Reiki Activism: Challenges and Successes

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I'm turning 50 on Sept. 11th, which has brought on a bout of reflection, recalibration, and reinvigoration. I'm not where I thought I would be at this point in my life. Then again, "Reiki Activist" was not on the list of careers presented to me by my high school guidance counselor. I've been wandering through unchartered territory since discovering reiki and setting my mind to raise awareness of its myriad benefits—making it available to all who want it. I initially envisioned a straight line of stepping stones. Many of us who practice reiki do, but this is not how life works. If it did, reiki would be everywhere by now. 


Those who know me know I am very transparent. When I'm excited about something, they hear about it, and feel my enthusiasm ("When you talk about this, the hair on my arms stands up!"). When I'm disappointed or frustrated, that's pretty obvious, too. Lately, there's been a lot of both.

When you look at your own life, do you think others are having an easier go of it? I can assure you that while sometimes they are, sometimes, they're really not. Finding out how my struggles compared to those of others who make it look easy was really helpful in stoking my motivation. I hope my sharing this makes the challenges in your life a bit more tolerable, and the successes all that much sweeter.


After buying a microphone, setting up a sound studio in my home (and then in my next home after moving), I recorded my entire book, Connecting the Dots: from ad exec to energy practitioner. It was painstaking. At first, I read too fast. Then, when I slowed it down, I sounded like I had peanut butter in my mouth. I recorded and re-recorded each chapter, laboriously removing mouth clicks from each sentence. It took hours per chapter, a year in all. When I was finally done (whoo-hoo!), I realized the instructions I'd been following failed to mention that mp3 files only contain a fraction of the data, and could not be re-edited. As I had yet to make some final tweaks, and had not saved the original files, all my audio was useless (Damn it!). I couldn't bear to start over, so I hired someone, and paid a lot of money to have her read my own book for me.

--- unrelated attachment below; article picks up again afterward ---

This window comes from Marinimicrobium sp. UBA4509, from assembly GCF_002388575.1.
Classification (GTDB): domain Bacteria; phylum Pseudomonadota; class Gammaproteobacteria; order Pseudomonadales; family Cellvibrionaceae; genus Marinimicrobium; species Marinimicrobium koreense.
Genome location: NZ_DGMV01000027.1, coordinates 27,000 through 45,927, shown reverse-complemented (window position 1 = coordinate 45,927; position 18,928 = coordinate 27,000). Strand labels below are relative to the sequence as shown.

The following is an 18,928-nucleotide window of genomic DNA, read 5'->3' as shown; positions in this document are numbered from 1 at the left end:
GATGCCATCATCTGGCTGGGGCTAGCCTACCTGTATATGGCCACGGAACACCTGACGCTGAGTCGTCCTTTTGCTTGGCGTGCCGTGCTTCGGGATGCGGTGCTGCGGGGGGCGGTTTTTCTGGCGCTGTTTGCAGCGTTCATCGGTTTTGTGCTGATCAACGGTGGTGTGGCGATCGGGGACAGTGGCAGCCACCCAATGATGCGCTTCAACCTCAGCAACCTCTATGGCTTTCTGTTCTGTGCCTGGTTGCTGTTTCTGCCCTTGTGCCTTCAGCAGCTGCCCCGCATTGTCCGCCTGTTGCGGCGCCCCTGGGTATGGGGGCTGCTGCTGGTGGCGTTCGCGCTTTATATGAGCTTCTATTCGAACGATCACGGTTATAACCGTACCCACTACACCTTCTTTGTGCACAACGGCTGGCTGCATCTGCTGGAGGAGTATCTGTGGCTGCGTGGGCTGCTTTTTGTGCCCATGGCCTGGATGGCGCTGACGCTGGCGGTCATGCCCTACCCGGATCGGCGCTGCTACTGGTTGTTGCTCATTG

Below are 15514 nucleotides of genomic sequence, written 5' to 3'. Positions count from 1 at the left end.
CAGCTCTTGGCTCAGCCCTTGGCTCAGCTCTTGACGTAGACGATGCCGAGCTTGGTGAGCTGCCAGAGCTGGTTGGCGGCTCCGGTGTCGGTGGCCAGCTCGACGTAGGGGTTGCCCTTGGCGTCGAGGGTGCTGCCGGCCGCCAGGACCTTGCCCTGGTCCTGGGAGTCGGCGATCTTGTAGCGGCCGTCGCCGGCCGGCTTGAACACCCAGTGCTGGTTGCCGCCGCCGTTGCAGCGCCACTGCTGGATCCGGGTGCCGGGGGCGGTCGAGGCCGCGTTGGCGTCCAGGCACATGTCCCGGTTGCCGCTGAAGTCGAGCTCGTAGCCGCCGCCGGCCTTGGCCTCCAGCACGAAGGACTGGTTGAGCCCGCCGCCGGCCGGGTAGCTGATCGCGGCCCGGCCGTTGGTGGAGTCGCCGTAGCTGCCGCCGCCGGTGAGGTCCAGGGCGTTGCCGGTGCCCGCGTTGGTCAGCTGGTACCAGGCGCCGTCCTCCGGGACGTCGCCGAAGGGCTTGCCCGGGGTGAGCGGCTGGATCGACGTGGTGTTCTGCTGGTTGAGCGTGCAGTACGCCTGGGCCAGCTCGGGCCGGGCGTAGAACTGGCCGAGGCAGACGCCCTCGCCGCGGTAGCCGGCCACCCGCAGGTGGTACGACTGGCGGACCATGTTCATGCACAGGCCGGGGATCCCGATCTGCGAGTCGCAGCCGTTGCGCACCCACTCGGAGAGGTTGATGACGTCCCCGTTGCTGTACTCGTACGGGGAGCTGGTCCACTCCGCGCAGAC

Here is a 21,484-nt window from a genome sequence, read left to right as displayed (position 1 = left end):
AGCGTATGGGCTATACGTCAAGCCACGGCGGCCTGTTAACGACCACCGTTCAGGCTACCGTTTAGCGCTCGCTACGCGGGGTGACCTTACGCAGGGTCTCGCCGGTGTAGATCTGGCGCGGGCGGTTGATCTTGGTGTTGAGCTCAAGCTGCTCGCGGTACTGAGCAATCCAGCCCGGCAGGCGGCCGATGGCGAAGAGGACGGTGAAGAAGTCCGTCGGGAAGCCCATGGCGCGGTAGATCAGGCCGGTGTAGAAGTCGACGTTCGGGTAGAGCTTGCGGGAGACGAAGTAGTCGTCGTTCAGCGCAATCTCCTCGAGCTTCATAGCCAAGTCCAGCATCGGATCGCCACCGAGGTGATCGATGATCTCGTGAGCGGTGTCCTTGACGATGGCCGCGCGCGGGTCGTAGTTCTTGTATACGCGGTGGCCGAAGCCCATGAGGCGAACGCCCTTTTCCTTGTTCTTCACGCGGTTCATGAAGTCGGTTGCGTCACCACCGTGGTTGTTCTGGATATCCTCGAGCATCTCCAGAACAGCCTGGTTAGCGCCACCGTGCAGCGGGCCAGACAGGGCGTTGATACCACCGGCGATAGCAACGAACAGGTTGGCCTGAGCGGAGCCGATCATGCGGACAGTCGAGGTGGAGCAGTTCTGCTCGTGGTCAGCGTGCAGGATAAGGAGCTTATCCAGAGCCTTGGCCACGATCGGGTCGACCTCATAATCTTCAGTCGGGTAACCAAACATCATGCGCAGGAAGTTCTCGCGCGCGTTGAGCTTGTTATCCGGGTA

Patty, a professional narrator, did a fantastic job with the book. It took a couple months, but it was much easier for me to give directions and receive files in my in-box than to agonize through it myself. The audiobook is finally done, and I'm thrilled. You can click the link above and purchase it now, or stand by for audio clips in future newsletters and on all social media platforms. 

Lesson learned: I'm reminded of the sand mandalas Buddhist monks spend so much time creating, knowing all their hard work will blow away. All is fleeting, so move forward enthusiastically and with an open heart, no matter what happens. 


After volunteering with the VA for nearly seven years (three of them in-house with a well-orchestrated reiki program), it became clear they were not going to keep their promises to me. They had said that if vets and staff were interested in taking reiki classes, they would pay us for them—a few hundred dollars after thousands of hours of service. It wasn't so much the money, but the official acknowledgement that reiki has value. I saw it as a a big step towards more fully integrating reiki into the VA system. I yearned to achieve this goal, and thought was inevitable as our list of interested vets grew. When I brought it up this past spring, for the umpteenth time, my contact laughed and said, "That was never going to happen."


Knowing there's more than one way to skin a cat, I went over his head. The new woman in charge is pro-complimentary therapies, and, as synchonicity would have it, one of my first reiki students back in the day. We met to discuss the possibility. She seemed very excited about it in the meeting, but then failed to respond to my follow-up. Finally, she said to me, "That's above my pay grade," and asked me to stop contacting her. I'm pretty sure that's not something you want to say to a woman who's been working hard with no compensation whatsoever to help the population you are responsible (and paid) to help. After all, walking through the front door is above my pay grade, and I'd been doing it for years. 

At first I was devastated that all the work I'd put into that dream was not going to bear fruit. I was frustrated with the lack of integrity of the people I'd worked with. I was concerned about my future, as I've put most of my eggs in this basket, fully expecting the outcome I'd envisioned. But then, I changed gears. 


After refocusing our efforts, the Reiki Brigade has been able to create inroads into more receptive communities and are closer to securing a grant for reiki classes after eight months than we'd been after seven years at the VA. We still attend Stand Down events as a means to serve vets and stay connected, but if the VA wants in-house reiki, as has been encouraged by VA national since (because of?) the inception of our program, I'm happy to show them a market-level rate card. 

Lesson learned:  This could be another mandala lesson, but it's also a reminder to set boundaries and move towards people of integrity who have enough respect for themselves to show us respect as well. 

Here's to practicing non-attachment and moving forward in the direction of our dreams!